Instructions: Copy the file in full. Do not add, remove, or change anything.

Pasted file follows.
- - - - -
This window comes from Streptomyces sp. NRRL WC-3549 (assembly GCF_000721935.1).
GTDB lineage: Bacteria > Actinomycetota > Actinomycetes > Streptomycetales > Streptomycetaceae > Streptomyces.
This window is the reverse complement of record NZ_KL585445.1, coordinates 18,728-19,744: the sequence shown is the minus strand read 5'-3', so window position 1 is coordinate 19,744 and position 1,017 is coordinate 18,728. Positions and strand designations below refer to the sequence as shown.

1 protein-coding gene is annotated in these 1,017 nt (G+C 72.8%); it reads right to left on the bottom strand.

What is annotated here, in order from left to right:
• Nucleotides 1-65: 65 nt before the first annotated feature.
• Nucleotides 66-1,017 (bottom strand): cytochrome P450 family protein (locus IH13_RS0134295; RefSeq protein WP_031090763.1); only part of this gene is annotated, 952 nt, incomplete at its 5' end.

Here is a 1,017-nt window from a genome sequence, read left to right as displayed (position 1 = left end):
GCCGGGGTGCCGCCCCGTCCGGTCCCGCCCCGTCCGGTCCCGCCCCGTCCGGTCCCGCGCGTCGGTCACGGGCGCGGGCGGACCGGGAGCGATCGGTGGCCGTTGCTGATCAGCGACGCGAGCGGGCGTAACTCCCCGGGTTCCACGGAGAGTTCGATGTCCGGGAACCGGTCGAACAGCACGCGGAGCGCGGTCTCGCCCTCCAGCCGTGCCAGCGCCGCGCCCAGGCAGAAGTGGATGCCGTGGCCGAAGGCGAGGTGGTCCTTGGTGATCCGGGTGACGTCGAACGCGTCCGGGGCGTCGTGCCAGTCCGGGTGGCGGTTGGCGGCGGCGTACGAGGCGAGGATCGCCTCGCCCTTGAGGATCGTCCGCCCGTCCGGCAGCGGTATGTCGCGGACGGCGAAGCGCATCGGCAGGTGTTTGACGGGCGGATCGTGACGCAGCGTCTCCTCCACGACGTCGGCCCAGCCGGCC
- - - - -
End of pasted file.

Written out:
This window comes from Streptomyces sp. NRRL WC-3549 (assembly GCF_000721935.1).
GTDB lineage: Bacteria > Actinomycetota > Actinomycetes > Streptomycetales > Streptomycetaceae > Streptomyces.
This window is the reverse complement of record NZ_KL585445.1, coordinates 18,728-19,744: the sequence shown is the minus strand read 5'-3', so window position 1 is coordinate 19,744 and position 1,017 is coordinate 18,728. Positions and strand designations below refer to the sequence as shown.

1 protein-coding gene is annotated in these 1,017 nt (G+C 72.8%); it reads right to left on the bottom strand.

What is annotated here, in order from left to right:
• Nucleotides 1-65: 65 nt before the first annotated feature.
• Nucleotides 66-1,017 (bottom strand): cytochrome P450 family protein (locus IH13_RS0134295; RefSeq protein WP_031090763.1); only part of this gene is annotated, 952 nt, incomplete at its 5' end.

Here is a 1,017-nt window from a genome sequence, read left to right as displayed (position 1 = left end):
GCCGGGGTGCCGCCCCGTCCGGTCCCGCCCCGTCCGGTCCCGCCCCGTCCGGTCCCGCGCGTCGGTCACGGGCGCGGGCGGACCGGGAGCGATCGGTGGCCGTTGCTGATCAGCGACGCGAGCGGGCGTAACTCCCCGGGTTCCACGGAGAGTTCGATGTCCGGGAACCGGTCGAACAGCACGCGGAGCGCGGTCTCGCCCTCCAGCCGTGCCAGCGCCGCGCCCAGGCAGAAGTGGATGCCGTGGCCGAAGGCGAGGTGGTCCTTGGTGATCCGGGTGACGTCGAACGCGTCCGGGGCGTCGTGCCAGTCCGGGTGGCGGTTGGCGGCGGCGTACGAGGCGAGGATCGCCTCGCCCTTGAGGATCGTCCGCCCGTCCGGCAGCGGTATGTCGCGGACGGCGAAGCGCATCGGCAGGTGTTTGACGGGCGGATCGTGACGCAGCGTCTCCTCCACGACGTCGGCCCAGCCGGCC